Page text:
to gain strategic insight through Customer Advisory Boards
How well do you know the business issues driving your customer's
decision process? Without this bit of strategic insight, your company's
vision may fail to take root or a well-intended product may turn
out to be irrelevant or difficult to sell.
You can greatly improve your chances of succeeding in today's marketplace
if you focus your efforts on addressing the business issues that
face your key customers. Consequently, it is more important than
ever that you know "the voice of your customer" and that
you use this knowledge to create competitive solutions that deliver
real business value. A well-run Customer Advisory Board (CAB) can
be a highly effective tool to gain feedback on strategic priorities
and company direction while solidifying relationships with top customers.
(This same approach works equally well when addressing partners
and suppliers, not just customers.)
What is a Customer Advisory Board?
A CAB is a business-level focus group - a sounding board for your
CEO and executive team to test ideas and preview business plans
with leaders from your most strategic customers. This representative
group of customers (ideally 8 - 12) meets two to three times during
the year to offer advice on your products and company direction.
These facilitated meetings are a great way to validate that your
company vision and product direction is in sync with your customers'
technology and business plans.
Getting the best results from your CAB
The CAB is an important part of any marketing plan and should be
considered a must-have event for any business. Properly run CABs
are different from every other type of customer event. Here are
a few tips on how to make yours successful.
1) Invite only your most strategic customers to participate
An advisory board is made up of your best customers - representatives
of the 20% who provide you with 80% of your revenue. By having a
board comprised of the "20%" you not only find out how
to get more customers like them but also how to keep them coming
back. The main reason many boards fail is because they are made
up of all types of customers, not just the 20% who make up the core
of the business. In this improper case, the feedback is random and
difficult to rationalize. Also, avoid inviting competing customers
within the same market segment, as competitors will be leery of
discussing their challenges in front of one another.
2) Don't treat the CAB as a sales event
Often times, sales management will want to treat the CAB as an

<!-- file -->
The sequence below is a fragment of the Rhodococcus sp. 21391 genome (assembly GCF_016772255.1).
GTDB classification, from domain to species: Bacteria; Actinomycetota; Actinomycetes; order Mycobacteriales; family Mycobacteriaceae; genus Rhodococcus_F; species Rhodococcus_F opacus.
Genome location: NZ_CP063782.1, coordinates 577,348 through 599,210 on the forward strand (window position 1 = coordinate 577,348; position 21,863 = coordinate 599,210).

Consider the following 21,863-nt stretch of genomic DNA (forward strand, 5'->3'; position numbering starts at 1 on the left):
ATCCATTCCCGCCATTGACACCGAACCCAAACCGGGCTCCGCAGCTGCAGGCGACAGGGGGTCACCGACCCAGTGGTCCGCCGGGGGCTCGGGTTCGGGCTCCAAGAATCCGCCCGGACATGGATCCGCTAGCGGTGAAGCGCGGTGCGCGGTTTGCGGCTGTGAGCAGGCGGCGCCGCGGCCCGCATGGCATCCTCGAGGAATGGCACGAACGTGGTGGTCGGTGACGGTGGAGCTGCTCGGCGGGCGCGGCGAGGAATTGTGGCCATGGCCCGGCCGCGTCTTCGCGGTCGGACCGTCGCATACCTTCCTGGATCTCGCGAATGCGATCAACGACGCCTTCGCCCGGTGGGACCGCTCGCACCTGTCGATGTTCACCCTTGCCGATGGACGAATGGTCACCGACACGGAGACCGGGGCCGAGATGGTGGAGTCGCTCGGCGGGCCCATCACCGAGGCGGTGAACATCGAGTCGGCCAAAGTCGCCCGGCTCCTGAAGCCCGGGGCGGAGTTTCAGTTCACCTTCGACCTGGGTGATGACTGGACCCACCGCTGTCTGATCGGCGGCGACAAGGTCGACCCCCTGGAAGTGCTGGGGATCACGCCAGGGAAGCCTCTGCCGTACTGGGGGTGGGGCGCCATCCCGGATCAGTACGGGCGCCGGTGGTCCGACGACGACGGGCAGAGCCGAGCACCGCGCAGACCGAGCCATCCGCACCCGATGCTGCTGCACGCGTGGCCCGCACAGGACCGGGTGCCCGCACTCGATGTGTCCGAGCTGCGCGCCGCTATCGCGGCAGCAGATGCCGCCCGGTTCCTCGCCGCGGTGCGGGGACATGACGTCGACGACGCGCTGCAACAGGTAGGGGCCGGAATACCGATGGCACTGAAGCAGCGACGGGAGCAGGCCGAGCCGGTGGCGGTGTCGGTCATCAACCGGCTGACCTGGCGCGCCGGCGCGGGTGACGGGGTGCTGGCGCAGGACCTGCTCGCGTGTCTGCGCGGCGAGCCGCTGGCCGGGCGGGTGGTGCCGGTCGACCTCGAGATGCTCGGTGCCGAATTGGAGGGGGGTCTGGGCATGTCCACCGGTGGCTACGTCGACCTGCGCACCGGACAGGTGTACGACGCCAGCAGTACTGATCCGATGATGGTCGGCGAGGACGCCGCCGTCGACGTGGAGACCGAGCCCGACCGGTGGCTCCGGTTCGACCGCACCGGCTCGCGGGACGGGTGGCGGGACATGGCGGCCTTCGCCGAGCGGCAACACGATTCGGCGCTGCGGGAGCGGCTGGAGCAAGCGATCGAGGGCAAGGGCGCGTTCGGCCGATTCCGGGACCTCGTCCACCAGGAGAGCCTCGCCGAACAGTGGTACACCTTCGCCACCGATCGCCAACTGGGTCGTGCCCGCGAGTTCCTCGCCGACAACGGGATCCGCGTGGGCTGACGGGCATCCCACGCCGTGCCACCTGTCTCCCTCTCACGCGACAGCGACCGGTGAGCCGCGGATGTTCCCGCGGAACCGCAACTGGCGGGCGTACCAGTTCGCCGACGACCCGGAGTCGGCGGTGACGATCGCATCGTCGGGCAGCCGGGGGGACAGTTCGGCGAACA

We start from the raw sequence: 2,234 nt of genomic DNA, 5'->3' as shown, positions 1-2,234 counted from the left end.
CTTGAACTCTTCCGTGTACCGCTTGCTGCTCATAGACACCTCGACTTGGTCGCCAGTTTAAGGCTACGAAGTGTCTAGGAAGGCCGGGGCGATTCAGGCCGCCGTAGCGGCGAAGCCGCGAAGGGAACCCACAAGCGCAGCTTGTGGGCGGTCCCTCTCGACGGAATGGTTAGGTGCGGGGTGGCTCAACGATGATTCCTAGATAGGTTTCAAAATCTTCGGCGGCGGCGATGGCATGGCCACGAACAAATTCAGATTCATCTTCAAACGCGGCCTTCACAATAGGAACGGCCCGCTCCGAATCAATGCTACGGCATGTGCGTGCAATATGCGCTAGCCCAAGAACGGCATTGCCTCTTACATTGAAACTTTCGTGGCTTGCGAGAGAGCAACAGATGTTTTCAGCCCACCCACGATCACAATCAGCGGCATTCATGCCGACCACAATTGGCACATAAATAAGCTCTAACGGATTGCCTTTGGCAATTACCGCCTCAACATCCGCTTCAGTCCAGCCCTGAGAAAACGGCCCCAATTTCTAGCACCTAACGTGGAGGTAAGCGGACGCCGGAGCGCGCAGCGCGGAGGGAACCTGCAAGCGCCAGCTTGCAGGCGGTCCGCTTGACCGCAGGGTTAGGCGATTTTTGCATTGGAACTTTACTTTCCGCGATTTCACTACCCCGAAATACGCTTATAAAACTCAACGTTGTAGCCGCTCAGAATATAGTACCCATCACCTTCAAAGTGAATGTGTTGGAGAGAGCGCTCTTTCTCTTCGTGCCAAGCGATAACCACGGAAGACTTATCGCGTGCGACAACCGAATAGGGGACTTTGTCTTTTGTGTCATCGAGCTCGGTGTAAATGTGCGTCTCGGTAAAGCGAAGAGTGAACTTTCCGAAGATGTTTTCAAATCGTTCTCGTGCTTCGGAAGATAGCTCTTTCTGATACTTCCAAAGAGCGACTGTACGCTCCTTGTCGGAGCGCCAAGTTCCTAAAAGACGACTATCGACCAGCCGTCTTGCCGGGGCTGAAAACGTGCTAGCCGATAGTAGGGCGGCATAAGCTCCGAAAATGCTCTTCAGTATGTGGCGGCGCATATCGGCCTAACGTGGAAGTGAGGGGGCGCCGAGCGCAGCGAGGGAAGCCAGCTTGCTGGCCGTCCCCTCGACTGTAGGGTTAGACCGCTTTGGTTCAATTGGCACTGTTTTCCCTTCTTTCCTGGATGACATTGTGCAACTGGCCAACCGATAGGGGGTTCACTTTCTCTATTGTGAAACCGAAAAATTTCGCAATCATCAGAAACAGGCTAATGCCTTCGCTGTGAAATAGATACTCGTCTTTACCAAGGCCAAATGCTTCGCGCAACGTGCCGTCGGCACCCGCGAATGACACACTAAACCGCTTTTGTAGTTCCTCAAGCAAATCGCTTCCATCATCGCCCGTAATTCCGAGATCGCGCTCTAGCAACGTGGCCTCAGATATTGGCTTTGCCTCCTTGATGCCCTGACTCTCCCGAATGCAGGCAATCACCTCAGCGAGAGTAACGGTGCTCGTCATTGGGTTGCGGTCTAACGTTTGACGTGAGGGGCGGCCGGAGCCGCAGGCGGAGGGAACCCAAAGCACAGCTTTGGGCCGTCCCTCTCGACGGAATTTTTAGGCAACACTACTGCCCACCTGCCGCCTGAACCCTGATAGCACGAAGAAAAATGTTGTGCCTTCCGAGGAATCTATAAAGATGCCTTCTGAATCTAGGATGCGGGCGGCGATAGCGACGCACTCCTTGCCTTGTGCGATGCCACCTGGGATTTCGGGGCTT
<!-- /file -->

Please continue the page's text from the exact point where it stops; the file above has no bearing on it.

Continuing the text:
extended sales event. Do not let this happen. There are other formats
and events for sales reps to be directly involved with their customers,
demo products, and negotiate deals. The CAB is a business-level
focus group designed to discuss, debate, and provide honest and
direct insight and feedback on industry trends, business drivers,
customer issues, and market opportunities that face your company.
Treating the CAB as a thinly veiled sales event to a captive audience
will be viewed as an unwelcome use of their time. They will likely
not return to the next CAB meeting.
3) Set the right agenda
Begin with the end in mind: what vital information do you want
to receive during the CAB? Be focused. Many times, companies try
to force too much information into the CAB meeting, turning it into
a five or six hour lecture from product managers with little time
for discussions with customers. Instead, the best CAB sessions are
made up of 80% facilitated discussion between the customers, with
the executive team politely listening.
4) Invest in a facilitator
Customers often complain that CAB sessions hosted by a company
executive are highly biased as they overtly drive the customers
to a seemingly apparent conclusion. Using a facilitator can help
create an unbiased atmosphere and a safe environment for customers
to voice their views and experiences.
5) Be prepared to act on the information you collect
Although the CAB is an input and feedback session, not a decision-making
body, customers will be eager to know what actions you will take
based on the discussion. It is therefore imperative those executives
set an agenda that is sincere and that they are willing to entertain
counter points of view.
The basic research rule applies: Don't research something that you're
not willing to change.
Planning your CAB
It's never too early to start planning. Once you've set the strategy
for using CABs as part of your overall marketing strategy, use your
CEO and executive team to make the initial invitation to your best
customers. Aim high, with expectations of getting senior decision
makers to participate.
CABs are an important element of your overall business and marketing
plan, providing invaluable insight into your customers and what
makes them tick. And, actually asking them for this information
builds loyalty and commitment from the board members. You now have
a team of dedicated customers dealing with you regularly, keeping
an eye on your business, and helping you keep an eye on your competitors.
Mike Gospe (firstname.lastname@example.org)
is a professional facilitator specializing in Customer Advisory
Boards. Mike has been leading KickStart Alliance's CAB
practice for more than a decade, and he has written a number
of articles on CAB best practices which you can find on his blog: